- Travel fees vs. “fees.” You pretty much have to carry cash and change with you every where you drive in the United States these days - because of toll booths on the roads (until you get settled at a new duty station and can get some automation going with the fees). Just watch for added fees that may not be necessary in everything from taxis, to air travel (in the news a lot these day). Try to use free military shuttle transportation when possible (Space Available travel works as advertised - I caught a KC-10 Tanker from Ramstein, Germany, to Travis Air Force Base in California a couple of years ago). There are horror stories involving service members being taken advantage of the world over (in some foreign countries the taxi drivers knock the wallets out of unsuspecting, inebriated service members as they exit the taxis near their barracks, for example).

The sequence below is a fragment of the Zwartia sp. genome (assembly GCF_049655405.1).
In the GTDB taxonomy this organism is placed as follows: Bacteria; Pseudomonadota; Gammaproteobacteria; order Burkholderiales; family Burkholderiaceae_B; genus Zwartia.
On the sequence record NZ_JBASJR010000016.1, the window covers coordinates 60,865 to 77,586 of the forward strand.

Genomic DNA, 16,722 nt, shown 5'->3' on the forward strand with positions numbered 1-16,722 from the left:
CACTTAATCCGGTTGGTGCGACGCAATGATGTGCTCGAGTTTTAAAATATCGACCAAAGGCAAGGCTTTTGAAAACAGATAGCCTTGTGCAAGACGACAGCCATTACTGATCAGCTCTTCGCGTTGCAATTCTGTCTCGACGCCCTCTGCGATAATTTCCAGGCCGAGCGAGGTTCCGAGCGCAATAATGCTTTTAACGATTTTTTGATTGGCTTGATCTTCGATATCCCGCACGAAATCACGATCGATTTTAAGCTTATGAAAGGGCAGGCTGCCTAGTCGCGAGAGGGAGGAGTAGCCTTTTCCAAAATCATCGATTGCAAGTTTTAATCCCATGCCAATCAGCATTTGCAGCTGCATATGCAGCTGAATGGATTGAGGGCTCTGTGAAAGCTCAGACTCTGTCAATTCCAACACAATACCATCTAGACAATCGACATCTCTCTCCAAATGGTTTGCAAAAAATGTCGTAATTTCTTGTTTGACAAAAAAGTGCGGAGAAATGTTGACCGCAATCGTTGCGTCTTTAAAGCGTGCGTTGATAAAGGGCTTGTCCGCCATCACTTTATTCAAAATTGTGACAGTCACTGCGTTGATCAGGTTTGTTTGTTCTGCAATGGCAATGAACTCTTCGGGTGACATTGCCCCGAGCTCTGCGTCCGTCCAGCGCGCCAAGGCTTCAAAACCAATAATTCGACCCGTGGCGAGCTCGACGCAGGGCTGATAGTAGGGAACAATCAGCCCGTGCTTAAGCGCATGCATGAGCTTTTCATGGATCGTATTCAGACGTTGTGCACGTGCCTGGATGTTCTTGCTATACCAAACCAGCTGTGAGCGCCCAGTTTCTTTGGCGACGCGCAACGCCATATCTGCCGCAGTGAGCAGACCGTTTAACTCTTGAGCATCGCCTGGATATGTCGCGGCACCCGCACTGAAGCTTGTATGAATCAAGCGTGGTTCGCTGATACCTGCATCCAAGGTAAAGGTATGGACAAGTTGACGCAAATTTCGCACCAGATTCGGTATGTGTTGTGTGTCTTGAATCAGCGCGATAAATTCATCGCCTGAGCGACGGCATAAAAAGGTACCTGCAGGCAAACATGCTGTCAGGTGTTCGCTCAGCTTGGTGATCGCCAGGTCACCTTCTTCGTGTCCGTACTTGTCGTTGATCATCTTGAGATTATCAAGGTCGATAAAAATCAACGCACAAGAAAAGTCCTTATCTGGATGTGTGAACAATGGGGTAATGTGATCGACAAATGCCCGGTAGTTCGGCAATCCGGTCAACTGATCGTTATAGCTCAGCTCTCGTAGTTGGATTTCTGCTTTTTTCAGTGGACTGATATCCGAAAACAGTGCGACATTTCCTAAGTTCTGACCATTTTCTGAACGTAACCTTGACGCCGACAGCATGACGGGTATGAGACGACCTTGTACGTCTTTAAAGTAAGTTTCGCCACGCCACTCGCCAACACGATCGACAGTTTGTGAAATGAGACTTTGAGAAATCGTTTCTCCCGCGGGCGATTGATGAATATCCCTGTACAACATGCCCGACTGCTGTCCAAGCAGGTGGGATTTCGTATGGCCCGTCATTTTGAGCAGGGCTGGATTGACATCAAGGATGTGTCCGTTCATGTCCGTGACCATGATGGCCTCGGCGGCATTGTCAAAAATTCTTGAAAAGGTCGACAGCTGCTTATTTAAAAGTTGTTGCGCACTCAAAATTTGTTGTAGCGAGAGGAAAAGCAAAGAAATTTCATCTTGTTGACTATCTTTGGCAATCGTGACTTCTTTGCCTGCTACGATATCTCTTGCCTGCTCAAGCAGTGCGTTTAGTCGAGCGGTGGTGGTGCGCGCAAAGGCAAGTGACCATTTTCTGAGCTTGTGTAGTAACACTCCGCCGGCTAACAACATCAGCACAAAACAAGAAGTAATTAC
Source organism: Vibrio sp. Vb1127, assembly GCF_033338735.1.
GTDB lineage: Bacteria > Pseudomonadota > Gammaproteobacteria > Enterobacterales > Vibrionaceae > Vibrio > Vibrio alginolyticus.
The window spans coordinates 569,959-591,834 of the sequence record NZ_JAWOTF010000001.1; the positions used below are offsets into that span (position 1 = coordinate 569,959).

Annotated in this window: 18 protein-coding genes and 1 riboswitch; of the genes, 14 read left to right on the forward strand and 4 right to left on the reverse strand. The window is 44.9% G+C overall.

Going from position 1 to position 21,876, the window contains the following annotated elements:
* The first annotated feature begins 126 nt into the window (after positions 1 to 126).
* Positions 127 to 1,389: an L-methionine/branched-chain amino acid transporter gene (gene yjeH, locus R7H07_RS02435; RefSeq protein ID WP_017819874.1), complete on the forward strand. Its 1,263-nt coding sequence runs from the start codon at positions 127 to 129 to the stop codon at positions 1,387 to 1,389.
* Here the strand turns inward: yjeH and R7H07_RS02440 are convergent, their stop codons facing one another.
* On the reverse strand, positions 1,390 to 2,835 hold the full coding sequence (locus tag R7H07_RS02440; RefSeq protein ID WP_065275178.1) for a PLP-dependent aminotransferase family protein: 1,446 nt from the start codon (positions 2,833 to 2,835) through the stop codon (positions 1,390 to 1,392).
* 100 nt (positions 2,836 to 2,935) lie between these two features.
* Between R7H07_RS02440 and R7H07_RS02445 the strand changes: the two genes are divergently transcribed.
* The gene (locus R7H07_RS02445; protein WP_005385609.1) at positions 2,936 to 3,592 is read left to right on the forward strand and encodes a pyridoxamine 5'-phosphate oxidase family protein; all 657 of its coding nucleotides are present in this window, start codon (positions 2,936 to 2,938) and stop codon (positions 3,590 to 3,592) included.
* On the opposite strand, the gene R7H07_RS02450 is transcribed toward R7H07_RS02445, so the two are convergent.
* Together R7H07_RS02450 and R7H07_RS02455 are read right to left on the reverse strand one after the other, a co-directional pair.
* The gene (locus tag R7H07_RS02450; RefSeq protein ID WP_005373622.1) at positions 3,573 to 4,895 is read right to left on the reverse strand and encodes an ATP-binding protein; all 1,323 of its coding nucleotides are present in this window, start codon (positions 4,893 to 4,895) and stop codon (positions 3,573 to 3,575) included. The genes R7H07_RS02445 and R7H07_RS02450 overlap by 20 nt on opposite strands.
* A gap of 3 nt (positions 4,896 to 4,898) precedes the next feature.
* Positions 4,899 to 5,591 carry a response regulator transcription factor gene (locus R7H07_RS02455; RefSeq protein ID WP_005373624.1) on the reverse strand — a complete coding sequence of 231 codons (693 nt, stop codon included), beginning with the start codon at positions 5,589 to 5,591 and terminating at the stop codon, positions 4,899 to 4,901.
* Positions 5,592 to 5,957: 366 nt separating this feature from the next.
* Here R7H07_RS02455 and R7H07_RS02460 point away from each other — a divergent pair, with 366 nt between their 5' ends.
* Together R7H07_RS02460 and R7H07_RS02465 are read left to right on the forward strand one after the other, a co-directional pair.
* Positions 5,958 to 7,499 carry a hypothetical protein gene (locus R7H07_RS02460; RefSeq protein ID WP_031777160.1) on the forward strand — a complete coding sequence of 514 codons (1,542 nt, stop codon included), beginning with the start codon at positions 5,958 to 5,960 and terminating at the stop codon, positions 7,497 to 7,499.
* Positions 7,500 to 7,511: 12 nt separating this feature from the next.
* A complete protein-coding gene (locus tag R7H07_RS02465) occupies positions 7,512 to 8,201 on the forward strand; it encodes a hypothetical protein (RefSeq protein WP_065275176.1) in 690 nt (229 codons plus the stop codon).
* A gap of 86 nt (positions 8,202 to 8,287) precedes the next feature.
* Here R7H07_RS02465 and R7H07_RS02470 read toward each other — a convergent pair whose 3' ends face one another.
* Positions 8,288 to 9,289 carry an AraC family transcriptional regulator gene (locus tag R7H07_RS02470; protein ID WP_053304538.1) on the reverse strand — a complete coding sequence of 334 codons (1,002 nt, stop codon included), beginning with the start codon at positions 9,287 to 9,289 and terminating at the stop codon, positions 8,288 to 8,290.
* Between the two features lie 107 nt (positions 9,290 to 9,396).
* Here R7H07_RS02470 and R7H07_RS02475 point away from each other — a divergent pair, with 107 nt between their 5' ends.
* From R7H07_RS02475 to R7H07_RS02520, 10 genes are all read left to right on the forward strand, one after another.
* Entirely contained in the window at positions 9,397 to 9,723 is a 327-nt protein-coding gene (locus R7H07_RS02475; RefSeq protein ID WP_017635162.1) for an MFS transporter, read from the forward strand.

The point for the above discussion is that if you make the mistake of handing various people portions of your rather cool monthly paycheck - there won't be anything left for you. Any monthly fee - other than an inexpensive telephone or Internet service, rent, utility, or allotment into some sort of savings account - has "suspect" written all over it. You'll see what I mean the first time you do it.
(A separate topic, but higher learning education investments - paying for university coursework on your installation or at a nearby university - are worth every penny, regardless of how you pay for them.)
I am often mislabeled a "cynic." I am the exact opposite. I was forced to assist with chaptering a number of soldiers from active duty (kicking them out of the Army) for financial difficulties - often involving a spouse - sometimes for stuff as simple as not being able to pay large, overdue telephone bills. Ironically, some of the soldiers were the best field soldiers you could possibly imagine - highly capable and competent individuals - the kind of guys you wanted in your foxhole during an incoming artillery strike.